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Civil Rights Act of 1964 plays a significant role in the history of achievements U.S. democracy. Being the first federal comprehensive law that has banned discrimination in different spheres of people’s life (TitleVII, n.d.), it became the basis of modern federal equal employment opportunity law (EEO) in the United States. Title VII is one of the parts of the Civil Rights Act of 1964, dealing with discrimination in employment.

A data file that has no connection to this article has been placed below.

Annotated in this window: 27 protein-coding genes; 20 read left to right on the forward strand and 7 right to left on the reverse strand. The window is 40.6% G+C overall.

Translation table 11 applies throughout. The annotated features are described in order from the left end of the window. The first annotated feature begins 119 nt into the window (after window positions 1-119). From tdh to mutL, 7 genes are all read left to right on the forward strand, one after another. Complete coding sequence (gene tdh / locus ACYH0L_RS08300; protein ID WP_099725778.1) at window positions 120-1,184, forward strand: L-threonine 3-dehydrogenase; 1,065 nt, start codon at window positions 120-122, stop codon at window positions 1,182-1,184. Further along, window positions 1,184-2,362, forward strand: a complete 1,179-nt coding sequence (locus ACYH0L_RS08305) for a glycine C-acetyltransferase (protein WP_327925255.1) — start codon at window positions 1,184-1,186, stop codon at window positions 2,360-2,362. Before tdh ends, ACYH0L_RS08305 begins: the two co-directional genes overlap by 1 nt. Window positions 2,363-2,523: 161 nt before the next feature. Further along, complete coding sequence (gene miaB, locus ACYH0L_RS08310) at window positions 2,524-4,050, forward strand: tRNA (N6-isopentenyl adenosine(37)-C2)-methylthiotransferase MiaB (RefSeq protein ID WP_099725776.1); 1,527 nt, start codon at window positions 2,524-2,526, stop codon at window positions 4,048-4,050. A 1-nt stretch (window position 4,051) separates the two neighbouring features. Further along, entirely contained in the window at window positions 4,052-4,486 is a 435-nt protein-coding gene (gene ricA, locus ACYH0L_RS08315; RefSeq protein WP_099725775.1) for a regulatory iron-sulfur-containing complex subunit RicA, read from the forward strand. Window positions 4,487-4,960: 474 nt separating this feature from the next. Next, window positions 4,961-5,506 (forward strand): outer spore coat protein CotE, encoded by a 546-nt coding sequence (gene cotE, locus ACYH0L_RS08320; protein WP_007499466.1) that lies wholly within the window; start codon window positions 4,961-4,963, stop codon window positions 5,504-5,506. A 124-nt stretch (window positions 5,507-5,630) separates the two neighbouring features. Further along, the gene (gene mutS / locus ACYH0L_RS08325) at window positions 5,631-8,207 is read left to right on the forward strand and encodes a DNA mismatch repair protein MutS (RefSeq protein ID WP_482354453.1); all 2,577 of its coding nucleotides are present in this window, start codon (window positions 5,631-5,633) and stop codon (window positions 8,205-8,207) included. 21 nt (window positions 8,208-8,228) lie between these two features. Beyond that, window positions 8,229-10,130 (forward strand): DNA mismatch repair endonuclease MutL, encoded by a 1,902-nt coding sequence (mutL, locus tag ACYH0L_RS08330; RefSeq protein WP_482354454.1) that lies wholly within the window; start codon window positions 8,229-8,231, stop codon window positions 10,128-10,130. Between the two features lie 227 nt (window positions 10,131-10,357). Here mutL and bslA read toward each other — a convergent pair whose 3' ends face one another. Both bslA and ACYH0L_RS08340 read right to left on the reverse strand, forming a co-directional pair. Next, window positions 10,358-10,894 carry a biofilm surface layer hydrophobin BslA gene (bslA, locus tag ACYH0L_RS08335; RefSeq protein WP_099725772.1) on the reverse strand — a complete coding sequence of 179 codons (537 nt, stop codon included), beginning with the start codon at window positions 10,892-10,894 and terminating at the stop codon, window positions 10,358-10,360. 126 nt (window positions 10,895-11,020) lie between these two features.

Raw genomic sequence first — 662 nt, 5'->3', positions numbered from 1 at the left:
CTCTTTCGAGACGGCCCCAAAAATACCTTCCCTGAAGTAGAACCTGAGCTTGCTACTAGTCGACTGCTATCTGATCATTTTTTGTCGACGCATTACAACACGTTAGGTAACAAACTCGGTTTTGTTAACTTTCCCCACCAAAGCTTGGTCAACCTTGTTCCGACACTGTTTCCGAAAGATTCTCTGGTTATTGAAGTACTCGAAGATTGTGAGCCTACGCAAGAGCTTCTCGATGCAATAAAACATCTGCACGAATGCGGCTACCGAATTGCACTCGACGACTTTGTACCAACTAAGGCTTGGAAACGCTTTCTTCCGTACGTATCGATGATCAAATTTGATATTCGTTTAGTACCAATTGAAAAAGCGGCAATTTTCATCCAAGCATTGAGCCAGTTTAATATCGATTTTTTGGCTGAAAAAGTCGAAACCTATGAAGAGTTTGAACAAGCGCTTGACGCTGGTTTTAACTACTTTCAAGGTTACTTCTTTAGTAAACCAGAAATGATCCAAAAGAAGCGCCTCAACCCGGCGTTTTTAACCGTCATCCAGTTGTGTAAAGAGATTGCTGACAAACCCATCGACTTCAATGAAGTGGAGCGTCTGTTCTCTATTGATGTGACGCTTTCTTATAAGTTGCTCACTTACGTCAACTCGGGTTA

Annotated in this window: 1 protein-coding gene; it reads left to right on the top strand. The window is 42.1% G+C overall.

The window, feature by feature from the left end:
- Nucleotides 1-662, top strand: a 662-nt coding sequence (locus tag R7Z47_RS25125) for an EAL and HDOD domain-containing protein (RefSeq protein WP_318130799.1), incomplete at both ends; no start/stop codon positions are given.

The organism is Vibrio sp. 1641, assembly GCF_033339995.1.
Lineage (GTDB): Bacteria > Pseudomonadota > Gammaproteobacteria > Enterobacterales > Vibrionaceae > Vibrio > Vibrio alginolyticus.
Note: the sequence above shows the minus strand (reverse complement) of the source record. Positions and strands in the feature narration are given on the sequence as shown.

The path to the gaining of equal rights by representatives of different races, nationalities and religions was extremely hard and controversial, arising severe protests, fights and disputes on the issue about the prohibition of segregation. Before 1964, African Americans suffered indignity. In the South, segregated signs were common, claiming their inferiority: “Colored Drinking Fountain”, ”White Ladies Only”, “No Negroes Allowed”(Skog, 2007, p.4). People with dark color of skin were considered to be of the minor level. African Americans protests for their rights began in 1955 when the civil rights movement emerged in Alabama. The occasion of the fight was the act of civil disobedience by Rosa Park, who had refused to surrender her seat to a white man (Burns, 2008). The Montgomery Bus Boycott was a peaceful protest against the policy of segregation in the city’s public bus system. Lasting for 13 months, it became one of the prominent events of the civil rights movement. As a result, the U.S. Supreme Court abolished segregated transportation that was made legal by Plessy v. Ferguson ruling. Homer Plessy, having only one-eighth black, dared to get on a white-only car. As a result, he was imprisoned and convicted of violating Jim Crow laws. Prompted by a song, Jim Crow was the nickname of racial discrimination system directed against African Americans in the USA. The Jim Crow laws were state and local bills passed in the period from 1877 to the mid-1950s. These legislations denied any African-Americans human rights. African Americans discrimination extended to major spheres of life (Definition of Jim Crow Laws, n.d.). Plessy filed the case against the judge, John  H. Ferguson. He argued that segregation law violated the fourteenth Amendment to the U.S. Constitution that proclaimed an equality of different races before the law.  In 1896, the Supreme Court declared its verdict of the case “Plessy v. Ferguson”. This one of the most criticized and controversial decisions stated that all transport means should provide separate seats for African Americans and white people. The Court ruled that the equality concerned political and civil rights. Social rights were not under the law. The Plessy v. Ferguson decision has set the precedent that “ separate” facilities for African Americans and white people “ were constitutional as long they were “equal””(Plessy v. Ferguson, n.d.). Lasting for 50 years, this decision extended racial segregation in public places in the South.